I don’t know why I always loved The Facts of Life so much, but I did. And I still do. I have referenced it many times in this blog over the last ten years. The popular sitcom ran on NBC from 1979 to 1988 and for some reason it spoke to me. Perhaps it was a welcome respite from the TV shows that my two younger brothers insisted we watch. In the days before DVR, there was a constant battle over what would be playing on the television and, it being two against one, I would usually succumb to watching shows like The Dukes of Hazard or The A-Team. On the rare occasion when I could wrestle control over the television and watch The Facts of Life, I knew that the two of them would leave me alone so I could imagine what it was like living in Peekskill, New York and going to the Eastland School for girls. Each of the characters on that show spoke to me. Blair Warner was the girl I thought I should fall in love with and marry. Natalie Green was the girl I wanted to be best friends with. Tootie Ramsey wanted to be an actor just like me and in season two when Jo Polniaczek showed up, she was the person I wished I could be; confident smart, strong and not afraid of anything. But it was Edna Garrett who was the constant. She was everything to the girls on that show; friend, confidante, mother, advisor, boss, caretaker and cheerleader. Mrs. Garret was played by Charlotte Rae and she died on Sunday at the age of 92.
My first introduction to Charlotte Rae was when she played Mrs. Garrett on Diff’rent Strokes, a TV show that my brothers and I could all agree on. Later, when my college was doing a production of the musical The Threepenny Opera, I learned that Charlotte Rae was on the original cast recording as Mrs. Peachum and I listened to her sing “Ballad of Dependency” over and over again until my cassette tape stretched out from overuse. She also starred in the television show Car 54, Where Are You? that aired on NBC from 1961 to 1963 and that I watched on late night TV in my dorm room. She was a regular on Broadway, appearing on stage in ten different shows from 1952 to 1973, being nominated for a Tony Award two times. She also earned an Emmy nomination in 1982. And who can forget her moment in the film Hair when she jumps up on the table to dance?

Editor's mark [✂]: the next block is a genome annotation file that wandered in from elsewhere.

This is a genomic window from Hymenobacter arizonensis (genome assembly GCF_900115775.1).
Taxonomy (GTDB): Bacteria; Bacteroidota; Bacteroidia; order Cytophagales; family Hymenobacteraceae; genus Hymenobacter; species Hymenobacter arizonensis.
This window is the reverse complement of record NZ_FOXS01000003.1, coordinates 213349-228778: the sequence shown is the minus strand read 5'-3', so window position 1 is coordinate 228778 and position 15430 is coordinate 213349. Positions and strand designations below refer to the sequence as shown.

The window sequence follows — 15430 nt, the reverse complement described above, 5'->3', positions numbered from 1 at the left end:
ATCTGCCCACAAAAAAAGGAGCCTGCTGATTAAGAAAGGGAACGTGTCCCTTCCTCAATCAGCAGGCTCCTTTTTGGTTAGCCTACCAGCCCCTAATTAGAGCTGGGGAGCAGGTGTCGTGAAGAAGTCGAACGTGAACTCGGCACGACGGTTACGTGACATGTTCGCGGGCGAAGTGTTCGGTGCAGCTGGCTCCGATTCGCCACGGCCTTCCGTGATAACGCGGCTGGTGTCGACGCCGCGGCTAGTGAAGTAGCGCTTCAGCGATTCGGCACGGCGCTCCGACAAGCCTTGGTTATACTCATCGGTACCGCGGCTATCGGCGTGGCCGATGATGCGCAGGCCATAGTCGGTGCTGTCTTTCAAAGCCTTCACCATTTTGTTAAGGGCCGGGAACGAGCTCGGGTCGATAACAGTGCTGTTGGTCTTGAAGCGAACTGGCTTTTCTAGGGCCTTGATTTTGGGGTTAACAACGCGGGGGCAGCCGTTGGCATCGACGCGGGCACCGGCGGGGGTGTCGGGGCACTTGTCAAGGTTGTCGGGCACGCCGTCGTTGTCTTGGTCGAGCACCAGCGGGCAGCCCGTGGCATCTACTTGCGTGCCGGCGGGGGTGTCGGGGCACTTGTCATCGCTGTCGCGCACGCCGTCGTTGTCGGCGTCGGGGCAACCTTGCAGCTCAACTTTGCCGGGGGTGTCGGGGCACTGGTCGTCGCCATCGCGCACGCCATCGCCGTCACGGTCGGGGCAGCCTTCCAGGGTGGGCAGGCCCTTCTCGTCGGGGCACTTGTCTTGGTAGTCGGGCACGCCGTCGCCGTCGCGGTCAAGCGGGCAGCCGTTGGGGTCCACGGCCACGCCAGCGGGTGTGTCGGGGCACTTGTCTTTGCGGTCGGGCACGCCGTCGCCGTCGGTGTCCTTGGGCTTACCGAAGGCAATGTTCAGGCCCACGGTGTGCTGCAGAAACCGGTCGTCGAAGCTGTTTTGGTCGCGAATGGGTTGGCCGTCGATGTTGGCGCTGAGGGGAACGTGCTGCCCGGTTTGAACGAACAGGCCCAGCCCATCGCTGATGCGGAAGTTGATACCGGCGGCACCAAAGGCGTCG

I never met Charlotte Rae, although I did see her in a performance of Into The Woods where she played Jack’s Mother. That was in about 1987 and watching her in the flesh, with my own eyes, I felt as if I knew her which is so often the case with television actors who we allow into our living rooms and our lives on a weekly basis for years and years. Her warm smile and cackling laugh so familiar to me that I wanted to run onto the stage and tell her thank you for always being there for me. It’s not like I was devoid of strong and supportive female role models in my youth. My mom, my aunt, and my two grandmothers were always there for me, but none of them ever owned their own bakery called Edna’s Edibles or a novelty store called Over Our Heads, so Mrs. Garrett had that over them.
It’s sad when someone who we grew up admiring dies because it takes us immediately back to that time in our life when we first got to know that person. Watching someone like Charlotte Rae on a rerun, it’s hard to imagine that forty years have passed by. Her death reminds us that time marches forward. On TV, she will always be the happy, red-headed, bouffanted, Edna Garrett, quick with a joke and even quicker with a shoulder to lean on. In real life, she was a respected character actor with a seventy year career on the stage and on both the large and small screen.
In People magazine recently, she said “At 91, every day is a birthday. [In my book] I want to tell everybody to celebrate every day, to savor the day and be good to yourself, love yourself, and then you can be good to others and be of service to others.” Mrs. Garrett couldn’t have said it any better.
Rest in peace. Charlotte Rae.